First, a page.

Apple butter is one of those items that just signal fall to me. They are a little thicker and spicier than their cousin, apple sauce, but you can use apple butter in a variety of ways. Fruit “butters” are really just thick fruit jams, often made with stone fruits or other fruits that you don’t often see in jam version. However, a “butter” is not a jam, it is much more concentrated and requires a long time of boiling the fruit down to make a thick butter. In the end, all that time is worth it because you can use your butter in a variety of ways. I like to put apple butter on bread with figs, goat cheese and baby greens to make a quick, sweet sandwich. You can also put apple butter on bread or mix it up with actual butter and maybe add a pinch of caraway seed to spread on home-made biscuits. (The Roebling Tea Room, a popular restaurant in Brooklyn, make a version of this butter/apple butter mix and it is a-ma-zing.) After the jump, I will take you through the process of both making and canning apple butter.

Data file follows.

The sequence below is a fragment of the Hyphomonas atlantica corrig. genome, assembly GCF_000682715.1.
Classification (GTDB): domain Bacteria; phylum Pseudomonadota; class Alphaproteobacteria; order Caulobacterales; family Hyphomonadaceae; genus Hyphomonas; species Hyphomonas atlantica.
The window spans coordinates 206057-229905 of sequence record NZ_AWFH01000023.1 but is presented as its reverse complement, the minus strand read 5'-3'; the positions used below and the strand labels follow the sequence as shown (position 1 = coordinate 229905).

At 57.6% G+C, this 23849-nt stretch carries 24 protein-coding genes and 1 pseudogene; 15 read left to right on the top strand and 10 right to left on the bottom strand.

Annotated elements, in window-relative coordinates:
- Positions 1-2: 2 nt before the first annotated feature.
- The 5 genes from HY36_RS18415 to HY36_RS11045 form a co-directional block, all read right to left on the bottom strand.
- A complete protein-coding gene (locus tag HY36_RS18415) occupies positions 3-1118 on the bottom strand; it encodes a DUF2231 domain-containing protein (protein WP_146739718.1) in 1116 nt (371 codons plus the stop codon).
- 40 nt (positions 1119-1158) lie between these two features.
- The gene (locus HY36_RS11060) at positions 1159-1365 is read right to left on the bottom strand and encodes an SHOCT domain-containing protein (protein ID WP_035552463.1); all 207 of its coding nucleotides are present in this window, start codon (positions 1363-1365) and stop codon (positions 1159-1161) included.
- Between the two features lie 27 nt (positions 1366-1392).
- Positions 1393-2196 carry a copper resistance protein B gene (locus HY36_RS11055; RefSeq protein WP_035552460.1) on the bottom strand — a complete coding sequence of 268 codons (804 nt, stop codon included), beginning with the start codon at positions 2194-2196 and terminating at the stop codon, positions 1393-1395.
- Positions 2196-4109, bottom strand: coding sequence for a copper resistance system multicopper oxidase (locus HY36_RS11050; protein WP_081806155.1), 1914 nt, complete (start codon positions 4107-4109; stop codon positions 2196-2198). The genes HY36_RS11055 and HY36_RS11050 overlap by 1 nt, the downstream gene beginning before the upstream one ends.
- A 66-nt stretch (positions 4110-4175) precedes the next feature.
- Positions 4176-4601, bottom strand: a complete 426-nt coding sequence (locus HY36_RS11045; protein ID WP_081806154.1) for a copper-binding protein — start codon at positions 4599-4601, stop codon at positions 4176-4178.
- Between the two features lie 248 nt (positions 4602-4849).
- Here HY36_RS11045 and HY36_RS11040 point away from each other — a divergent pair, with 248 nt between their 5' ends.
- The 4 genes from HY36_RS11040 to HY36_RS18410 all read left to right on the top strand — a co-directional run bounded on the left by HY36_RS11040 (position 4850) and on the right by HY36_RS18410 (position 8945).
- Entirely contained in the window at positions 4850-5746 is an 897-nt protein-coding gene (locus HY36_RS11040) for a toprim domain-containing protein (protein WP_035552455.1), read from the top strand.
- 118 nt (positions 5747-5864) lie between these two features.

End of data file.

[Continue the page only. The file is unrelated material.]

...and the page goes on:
Condé Nast announced today that they would be folding Gourmet magazine, the nearly seventy-year-old food and recipe monthly. It is a sad day for food-lovers everywhere, myself included. Gourmet has a long and rich history and is a very well-respected magazine in the food world. It’s folding has shocked quite a few people, most of whom thought that CN would close the younger Bon Apetit over Gourmet. While the choice of magazine to fold does shock me, I can’t say that I am too surprised that food magazine are beginning to feel the brunt end of the great print media die-off. For one, food blogs have been increasing in popularity over the past few years, drawing higher influence and an increased amount of readers. As food blogs like Eater and The Kitchn have gained popularity, magazines like Gourmet have unfortunately fallen by the wayside. As food blogs have gained popularity they have also drawn the attention of advertisers. We don’t live in the dark ages of online advertising anymore, large companies aren’t afraid to advertise on established blogs and technology has allowed advertisers to track the effectiveness of their online ads. Sadly, this means that a lot of great magazines have been badly hurt by the drop in readers and the drop in advertisers. Hopefully, some day Gourmet can come back and regain its status as the best food magazine.